This introduction sets the historical context for examining religious pluralism in America. The “first diversity” consisted primarily of various Protestants gathered in regional denominational configurations, with a few localities essaying radical experiments allowing different degrees of religious freedom. The American Revolutionary Settlement of Religion set up a constitutional framework that affirmed the value of religious liberty, facilitating the multiplication of different churches, but this development coincided with the flourishing of a Protestant nationalism that cast the United States as a “Christian” state whose liberties depended on minimizing the presence of non-Protestant faiths. The twentieth century's dramatic rise in the proportion of Americans adhering to non-Christian faiths (or none at all) played out amid this ongoing tension between the value placed on freedom of worship, which encouraged religious diversity, and ideologically driven concerns about maintaining the nation's historic Protestant identity.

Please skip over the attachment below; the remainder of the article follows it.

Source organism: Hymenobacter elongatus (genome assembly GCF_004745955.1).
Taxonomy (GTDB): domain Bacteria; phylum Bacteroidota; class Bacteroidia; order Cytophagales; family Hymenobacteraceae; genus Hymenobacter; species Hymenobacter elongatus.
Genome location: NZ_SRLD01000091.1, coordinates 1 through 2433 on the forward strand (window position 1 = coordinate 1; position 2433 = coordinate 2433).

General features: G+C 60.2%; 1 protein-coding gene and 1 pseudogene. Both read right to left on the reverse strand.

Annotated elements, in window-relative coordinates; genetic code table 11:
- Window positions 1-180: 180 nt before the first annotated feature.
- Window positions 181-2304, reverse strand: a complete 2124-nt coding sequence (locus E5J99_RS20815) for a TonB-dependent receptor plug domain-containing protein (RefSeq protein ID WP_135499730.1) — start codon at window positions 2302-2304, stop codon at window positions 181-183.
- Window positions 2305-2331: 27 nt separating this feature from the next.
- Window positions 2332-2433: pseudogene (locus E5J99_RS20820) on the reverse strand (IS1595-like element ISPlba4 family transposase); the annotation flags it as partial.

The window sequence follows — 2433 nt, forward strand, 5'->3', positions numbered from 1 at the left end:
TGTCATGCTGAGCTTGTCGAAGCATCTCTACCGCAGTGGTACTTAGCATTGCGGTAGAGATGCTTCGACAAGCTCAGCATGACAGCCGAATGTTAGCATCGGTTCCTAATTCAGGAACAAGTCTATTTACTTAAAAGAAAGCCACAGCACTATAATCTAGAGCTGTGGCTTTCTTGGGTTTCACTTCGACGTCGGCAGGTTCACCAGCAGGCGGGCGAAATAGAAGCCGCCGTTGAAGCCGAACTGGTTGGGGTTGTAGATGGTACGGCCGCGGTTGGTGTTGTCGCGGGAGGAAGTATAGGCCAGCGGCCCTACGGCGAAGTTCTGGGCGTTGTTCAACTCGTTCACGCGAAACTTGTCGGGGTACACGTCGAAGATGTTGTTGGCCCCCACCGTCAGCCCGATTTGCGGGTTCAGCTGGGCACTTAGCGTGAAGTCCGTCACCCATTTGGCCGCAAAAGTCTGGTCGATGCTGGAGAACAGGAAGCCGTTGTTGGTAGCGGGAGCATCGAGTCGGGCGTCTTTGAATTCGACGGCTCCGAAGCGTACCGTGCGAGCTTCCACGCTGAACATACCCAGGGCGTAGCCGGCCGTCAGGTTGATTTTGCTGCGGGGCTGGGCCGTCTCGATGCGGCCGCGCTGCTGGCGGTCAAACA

Keywords: Religious pluralism, United States---religion---history, freedom of religion---United States, Revolutionary Settlement of Religion, Religious adherence---United States, Religious affiliation---United States, patterns of church membership, Judeo-Christian tradition
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